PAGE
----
They’re not an insignificant portion of the population. Before pandemic lockdowns returned most of them to their hometowns for a spell, they numbered 286 million. That’s about a fifth of China’s population. This makes Sun’s close look at how social and economic inequality affects their lives — and at the interdependent structures of capitalism, patriarchy and state socialism that reinforce these inequalities — essential reading for anyone interested in a deeper understanding of China today.
By the mid 2010s, when Sun began her field research, many of the migrants she met belonged to a second generation, born in the 1990s. The first, born in the eighties or earlier, typically retained stronger ties to their home villages, to which they planned to retire. Many were already married when they set out for the cities. The second generation, which includes children of the first, enjoy a less certain identity, caught between home villages to which they lack strong emotional connection and the cities whose urban and consumerist dreams they have absorbed while lacking the means to realise them.
They are thus more or less permanently migratory, mobile mainly in a lateral, geographic sense. With hard work — and most of their work is punishingly hard — they can improve their situation. Buying a flat in a township close to their village, where they can live with their children (typically farmed out to grandparents in the meantime) is a common aspiration. But the difficulty of obtaining an urban hukou means they have only limited hopes of joining the urban middle classes.
Those middle classes, in turn, regard them with a mix of conditional appreciation, distaste and fear. Sun notes that the Communist Party itself, for all its trumpeted and historical proletarian affinities, shares the middle-class unease at the “perceived threat” this majority-male cohort poses “to public health, moral order and social stability.” A key source of anxiety centres on the sexual desires of a floating single-male population, and the ancillary underground prostitution industry, involving migrant women, that has sprung up to service them. Many of the migrant workers (including sex workers) with whom Sun has spoken appear to have internalised this shame, knowing that they may be (however unfairly) perceived as living on the moral as well as economic margins.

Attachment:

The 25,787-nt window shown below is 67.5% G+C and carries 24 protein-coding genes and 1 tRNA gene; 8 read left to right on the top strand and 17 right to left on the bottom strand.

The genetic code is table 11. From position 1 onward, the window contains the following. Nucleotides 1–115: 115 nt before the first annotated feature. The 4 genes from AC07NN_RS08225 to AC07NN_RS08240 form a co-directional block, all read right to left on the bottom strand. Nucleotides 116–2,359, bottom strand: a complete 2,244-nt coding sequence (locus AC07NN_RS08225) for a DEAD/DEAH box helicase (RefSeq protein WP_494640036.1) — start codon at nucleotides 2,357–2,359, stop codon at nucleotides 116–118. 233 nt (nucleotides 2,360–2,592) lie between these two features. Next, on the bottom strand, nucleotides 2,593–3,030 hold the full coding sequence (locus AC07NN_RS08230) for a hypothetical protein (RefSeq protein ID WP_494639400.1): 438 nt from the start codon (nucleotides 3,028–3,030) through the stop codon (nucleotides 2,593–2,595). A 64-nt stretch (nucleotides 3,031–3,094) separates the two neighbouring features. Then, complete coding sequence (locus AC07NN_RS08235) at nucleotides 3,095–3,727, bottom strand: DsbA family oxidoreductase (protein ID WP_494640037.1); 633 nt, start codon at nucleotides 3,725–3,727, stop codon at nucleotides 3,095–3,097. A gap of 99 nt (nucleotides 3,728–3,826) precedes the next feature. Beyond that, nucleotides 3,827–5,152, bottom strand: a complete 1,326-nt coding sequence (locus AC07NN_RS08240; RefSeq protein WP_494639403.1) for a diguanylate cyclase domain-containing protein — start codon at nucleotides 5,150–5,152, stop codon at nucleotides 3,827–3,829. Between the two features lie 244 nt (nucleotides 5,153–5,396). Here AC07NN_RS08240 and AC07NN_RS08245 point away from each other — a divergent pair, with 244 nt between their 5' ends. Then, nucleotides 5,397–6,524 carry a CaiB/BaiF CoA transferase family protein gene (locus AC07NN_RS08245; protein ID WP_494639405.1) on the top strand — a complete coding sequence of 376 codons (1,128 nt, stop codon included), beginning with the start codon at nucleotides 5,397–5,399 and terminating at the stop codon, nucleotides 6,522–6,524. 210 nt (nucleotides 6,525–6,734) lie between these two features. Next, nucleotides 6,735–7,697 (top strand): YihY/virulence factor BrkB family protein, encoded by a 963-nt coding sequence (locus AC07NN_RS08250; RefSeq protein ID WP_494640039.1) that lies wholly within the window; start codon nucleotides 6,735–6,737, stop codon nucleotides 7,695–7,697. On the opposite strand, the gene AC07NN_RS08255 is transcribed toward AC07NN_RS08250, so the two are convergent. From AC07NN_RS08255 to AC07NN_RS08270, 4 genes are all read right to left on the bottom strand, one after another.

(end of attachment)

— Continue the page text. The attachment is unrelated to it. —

I recall when migrant workers first began appearing in the cities in significant numbers in the 1990s. Friends in Beijing and Shanghai expressed what seemed to be outsized fears of these mostly male workers, whom they believed capable of the most heinous crimes. It was reminiscent of the eighteenth-century “soulstealers” panic, when mass hysteria grew around the idea that sorcerers disguised as itinerants were clipping the ends of men’s queues for dark rites that allowed them to steal the men’s souls. As Philip A. Kuhn wrote in Soulstealers: The Chinese Sorcery Scare of 1768, such apprehensions reveal much about a society’s structure and internal tensions.
Researching Love Troubles, Sun cultivated relationships with workers at the Foxconn plant in Shenzhen, speaking to them at length and over the years to be able to present nuanced portraits of their lives. There’s PC, for example, witty, vivacious and talkative, whose two children live with different sets of grandparents back home. She is constantly arguing with her husband about his gambling habit — not an uncommon vice among migrant workers. He infuriated her by secretly giving away half a year’s wages to his nephew, another gambler, while she was slaving on the assembly line to buy a three-bedroom apartment in a township near their hometown. She became a campaigner against domestic violence and a labour activist with links to a local NGO involved in workers’ rights. As her NGO-backed struggles with Foxconn’s management accelerated, her husband’s support for her activism helped them reconcile.